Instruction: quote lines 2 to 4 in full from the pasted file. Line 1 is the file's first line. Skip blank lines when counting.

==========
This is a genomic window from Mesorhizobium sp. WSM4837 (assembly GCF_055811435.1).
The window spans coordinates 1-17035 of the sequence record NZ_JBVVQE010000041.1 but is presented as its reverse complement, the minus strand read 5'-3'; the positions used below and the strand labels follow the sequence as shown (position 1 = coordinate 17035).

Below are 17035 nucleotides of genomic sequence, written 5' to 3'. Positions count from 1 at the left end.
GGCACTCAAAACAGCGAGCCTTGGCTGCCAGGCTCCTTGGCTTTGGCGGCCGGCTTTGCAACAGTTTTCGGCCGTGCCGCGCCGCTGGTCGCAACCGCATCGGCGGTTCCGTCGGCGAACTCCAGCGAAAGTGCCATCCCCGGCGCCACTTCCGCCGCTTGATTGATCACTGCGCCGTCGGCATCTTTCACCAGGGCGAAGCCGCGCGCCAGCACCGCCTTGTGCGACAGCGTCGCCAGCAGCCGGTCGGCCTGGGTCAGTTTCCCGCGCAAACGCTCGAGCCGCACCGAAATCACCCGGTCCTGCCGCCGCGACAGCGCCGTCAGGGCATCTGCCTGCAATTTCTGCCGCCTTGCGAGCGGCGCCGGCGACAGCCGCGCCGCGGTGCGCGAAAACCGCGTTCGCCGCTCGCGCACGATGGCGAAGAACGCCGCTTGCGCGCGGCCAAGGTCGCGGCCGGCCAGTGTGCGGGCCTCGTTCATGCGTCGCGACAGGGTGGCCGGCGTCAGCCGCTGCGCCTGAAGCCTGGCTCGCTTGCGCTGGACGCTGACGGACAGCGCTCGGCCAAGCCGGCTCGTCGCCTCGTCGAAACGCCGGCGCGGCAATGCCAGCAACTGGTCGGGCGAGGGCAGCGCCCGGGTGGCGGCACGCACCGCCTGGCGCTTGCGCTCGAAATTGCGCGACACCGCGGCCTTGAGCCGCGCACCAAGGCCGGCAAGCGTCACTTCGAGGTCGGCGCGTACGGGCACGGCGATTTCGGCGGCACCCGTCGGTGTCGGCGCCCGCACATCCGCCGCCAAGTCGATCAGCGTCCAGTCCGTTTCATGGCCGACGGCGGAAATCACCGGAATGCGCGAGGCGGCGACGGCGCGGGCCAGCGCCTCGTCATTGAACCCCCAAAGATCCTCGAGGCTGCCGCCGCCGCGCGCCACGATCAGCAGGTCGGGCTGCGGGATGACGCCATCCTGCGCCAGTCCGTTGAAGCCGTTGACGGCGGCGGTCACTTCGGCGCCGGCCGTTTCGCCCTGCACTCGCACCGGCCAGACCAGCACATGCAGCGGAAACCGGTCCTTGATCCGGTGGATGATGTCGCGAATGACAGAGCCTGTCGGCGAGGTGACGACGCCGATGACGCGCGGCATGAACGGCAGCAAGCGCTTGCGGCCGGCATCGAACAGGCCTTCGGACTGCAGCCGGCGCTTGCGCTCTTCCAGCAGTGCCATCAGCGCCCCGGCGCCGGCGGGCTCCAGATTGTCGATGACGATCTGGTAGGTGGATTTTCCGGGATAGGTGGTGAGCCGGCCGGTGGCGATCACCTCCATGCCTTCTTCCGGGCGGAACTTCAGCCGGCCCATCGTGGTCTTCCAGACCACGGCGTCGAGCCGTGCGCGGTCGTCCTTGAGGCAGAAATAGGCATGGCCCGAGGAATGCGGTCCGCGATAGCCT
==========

The window spans coordinates 1-17035 of the sequence record NZ_JBVVQE010000041.1 but is presented as its reverse complement, the minus strand read 5'-3'; the positions used below and the strand labels follow the sequence as shown (position 1 = coordinate 17035).

Below are 17035 nucleotides of genomic sequence, written 5' to 3'. Positions count from 1 at the left end.
GGCACTCAAAACAGCGAGCCTTGGCTGCCAGGCTCCTTGGCTTTGGCGGCCGGCTTTGCAACAGTTTTCGGCCGTGCCGCGCCGCTGGTCGCAACCGCATCGGCGGTTCCGTCGGCGAACTCCAGCGAAAGTGCCATCCCCGGCGCCACTTCCGCCGCTTGATTGATCACTGCGCCGTCGGCATCTTTCACCAGGGCGAAGCCGCGCGCCAGCACCGCCTTGTGCGACAGCGTCGCCAGCAGCCGGTCGGCCTGGGTCAGTTTCCCGCGCAAACGCTCGAGCCGCACCGAAATCACCCGGTCCTGCCGCCGCGACAGCGCCGTCAGGGCATCTGCCTGCAATTTCTGCCGCCTTGCGAGCGGCGCCGGCGACAGCCGCGCCGCGGTGCGCGAAAACCGCGTTCGCCGCTCGCGCACGATGGCGAAGAACGCCGCTTGCGCGCGGCCAAGGTCGCGGCCGGCCAGTGTGCGGGCCTCGTTCATGCGTCGCGACAGGGTGGCCGGCGTCAGCCGCTGCGCCTGAAGCCTGGCTCGCTTGCGCTGGACGCTGACGGACAGCGCTCGGCCAAGCCGGCTCGTCGCCTCGTCGAAACGCCGGCGCGGCAATGCCAGCAACTGGTCGGGCGAGGGCAGCGCCCGGGTGGCGGCACGCACCGCCTGGCGCTTGCGCTCGAAATTGCGCGACACCGCGGCCTTGAGCCGCGCACCAAGGCCGGCAAGCGTCACTTCGAGGTCGGCGCGTACGGGCACGGCGATTTCGGCGGCACCCGTCGGTGTCGGCGCCCGCACATCCGCCGCCAAGTCGATCAGCGTCCAGTCCGTTTCATGGCCGACGGCGGAAATCACCGGAATGCGCGAGGCGGCGACGGCGCGGGCCAGCGCCTCGTCATTGAACCCCCAAAGATCCTCGAGGCTGCCGCCGCCGCGCGCCACGATCAGCAGGTCGGGCTGCGGGATGACGCCATCCTGCGCCAGTCCGTTGAAGCCGTTGACGGCGGCGGTCACTTCGGCGCCGGCCGTTTCGCCCTGCACTCGCACCGGCCAGACCAGCACATGCAGCGGAAACCGGTCCTTGATCCGGTGGATGATGTCGCGAATGACAGAGCCTGTCGGCGAGGTGACGACGCCGATGACGCGCGGCATGAACGGCAGCAAGCGCTTGCGGCCGGCATCGAACAGGCCTTCGGACTGCAGCCGGCGCTTGCGCTCTTCCAGCAGTGCCATCAGCGCCCCGGCGCCGGCGGGCTCCAGATTGTCGATGACGATCTGGTAGGTGGATTTTCCGGGATAGGTGGTGAGCCGGCCGGTGGCGATCACCTCCATGCCTTCTTCCGGGCGGAACTTCAGCCGGCCCATCGTGGTCTTCCAGACCACGGCGTCGAGCCGTGCGCGGTCGTCCTTGAGGCAGAAATAGGCATGGCCCGAGGAATGCGGTCCGCGATAGCCT